Expert comments

Comments on this technology were invited from clinical experts working in the field and relevant patient organisations. The comments received are individual opinions and do not represent NICE's view.

All 4 experts had used this technology before.

Level of innovation

All 4 experts agreed that WoundExpress is novel in that it is designed to apply intermittent pneumatic compression away from the wound site, and because patients can use it themselves at home. Three experts said the device was a major innovation in care and had the potential to change clinical practice. One felt it would not shift practice but would instead be another treatment option for patients if standard care did not work for them or they could not tolerate it. Experts said the placement of the device eased application and removal and reduced pain and discomfort because there was no need to apply direct pressure to the wound site.

Potential patient impact

Three experts said that WoundExpress could mean better outcomes for people with lower limb oedema and lower limb ulceration when used together with standard care. Two experts said their patients had very positive experiences with it, with reduced pain and wound size. The other 2 experts also said healing rates were better, which can improve outcomes and quality of life, and reduce the need for clinic visits.

Two experts highlighted the benefits of home use: people can independently manage their therapy at their convenience, and take ownership of their long-term condition, which can improve outcomes. One expert said the position of the technology away from the wound site reduced pain and made it easier to apply and remove the device. One expert also said that early intervention with the device could heal venous lower leg ulcers more quickly.

Two experts said that the device could particularly benefit people who cannot use standard compression therapies because of pain. Two said the device can only be used by people with a thigh circumference of up to 73 cm because of the cuff size.

Potential system impact

All experts said that WoundExpress could reduce clinic visits for wound care because people can self‑manage at home, and that it could improve healing rates and reduce length of care. Two said nurse time and consumables needed could also reduce because of a quicker healing time and because chronic wounds could be avoided. Two experts said treatment is likely to cost more because of the initial capital investment in equipment and thigh garments on top of standard care costs.

One expert said a potential infrastructure barrier was single patient thigh cuff garments being made available to buy on prescription. They said another barrier was funding arrangements to buy or hire the devices and whether it would be appropriate for devices to be bought by the user in the future, which is not currently the case. One expert said storage would be needed for the devices and disposable bandages, as well as a system to supply and collect the devices in the community. All experts agreed that the technology is simple and straightforward to use, and minimal training is needed to use it safely and effectively. None of the experts was aware of any safety issues or adverse incidents.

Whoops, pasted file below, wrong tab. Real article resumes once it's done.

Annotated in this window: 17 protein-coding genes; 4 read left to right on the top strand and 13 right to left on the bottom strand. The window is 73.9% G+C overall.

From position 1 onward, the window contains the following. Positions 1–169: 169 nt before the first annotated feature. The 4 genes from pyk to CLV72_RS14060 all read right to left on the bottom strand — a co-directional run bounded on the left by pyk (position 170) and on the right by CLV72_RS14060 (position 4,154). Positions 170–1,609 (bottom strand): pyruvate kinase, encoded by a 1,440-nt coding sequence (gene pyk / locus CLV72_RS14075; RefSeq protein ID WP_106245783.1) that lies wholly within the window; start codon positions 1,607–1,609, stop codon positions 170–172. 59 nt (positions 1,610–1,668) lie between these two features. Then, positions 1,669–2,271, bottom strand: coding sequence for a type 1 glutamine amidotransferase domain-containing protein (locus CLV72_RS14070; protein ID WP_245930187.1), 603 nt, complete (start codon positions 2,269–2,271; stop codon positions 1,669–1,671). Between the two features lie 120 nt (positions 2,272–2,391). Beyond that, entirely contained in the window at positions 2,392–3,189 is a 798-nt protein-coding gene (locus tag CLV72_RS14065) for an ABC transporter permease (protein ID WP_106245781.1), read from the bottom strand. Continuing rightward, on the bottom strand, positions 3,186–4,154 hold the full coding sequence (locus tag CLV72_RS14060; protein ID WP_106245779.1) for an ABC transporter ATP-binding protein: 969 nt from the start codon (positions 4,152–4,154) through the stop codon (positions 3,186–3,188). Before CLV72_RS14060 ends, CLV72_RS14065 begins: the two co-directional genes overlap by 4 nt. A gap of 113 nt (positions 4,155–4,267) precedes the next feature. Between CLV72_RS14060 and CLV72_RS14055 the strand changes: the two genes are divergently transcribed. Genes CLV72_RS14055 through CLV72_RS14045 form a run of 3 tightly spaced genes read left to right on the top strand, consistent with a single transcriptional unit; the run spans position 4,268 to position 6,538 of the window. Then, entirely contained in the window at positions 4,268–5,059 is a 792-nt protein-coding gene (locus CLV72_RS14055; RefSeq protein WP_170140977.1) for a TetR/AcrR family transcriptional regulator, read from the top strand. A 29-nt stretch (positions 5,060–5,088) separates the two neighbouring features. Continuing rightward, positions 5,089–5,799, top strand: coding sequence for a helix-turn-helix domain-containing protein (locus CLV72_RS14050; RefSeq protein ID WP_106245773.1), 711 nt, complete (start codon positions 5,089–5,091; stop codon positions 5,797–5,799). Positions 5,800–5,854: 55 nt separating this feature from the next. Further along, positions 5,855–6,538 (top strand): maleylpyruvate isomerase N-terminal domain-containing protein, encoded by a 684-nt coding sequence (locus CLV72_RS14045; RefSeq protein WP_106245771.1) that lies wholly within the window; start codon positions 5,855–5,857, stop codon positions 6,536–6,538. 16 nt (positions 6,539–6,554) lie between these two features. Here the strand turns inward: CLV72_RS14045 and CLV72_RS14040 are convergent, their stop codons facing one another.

General comments

All experts said there were gaps in the research on this emerging technology. Two said they would like to see longer-term follow-up research to find out if ongoing support is needed, and if there is an increased risk of re-ulceration and oedema when WoundExpress therapy has finished. One expert said more studies were needed to show the device being used independently by the patient. Two experts also said more research was needed in different wounds with different causes, such as diabetic foot ulceration, mixed arterial venous leg ulceration and arterial lower leg wounds. One expert said that because WoundExpress was to be used alongside standard care, the cost benefits were unclear. They suggested that more evidence was needed on the system impacts of the device.

Expert commentators

The following clinicians contributed to this briefing:

  • Karen Staines, director of education and research/clinical lead for wound care, Accelerate CIC. Did not declare any conflicts of interest.

  • Alison Schofield, tissue viability clinical nurse specialist, Northern Lincolnshire and Goole NHS Trust. Received an honorarium for involvement in best practice statement.

  • Dr Leanne Atkin, vascular nurse consultant at The Mid Yorkshire Hospitals NHS Trust. Received an honorarium for involvement in reviewing a patient leaflet about the device as well as for an advisory board meeting relating to venous disease involving WoundExpress.

  • Nicky Ivins, clinical director, Welsh Wound Innovation Centre. Received financial reimbursement for conference attendance, completed a pilot study through a research unit funded by Huntleigh Healthcare and received research funding from Huntleigh Healthcare for an evaluation study.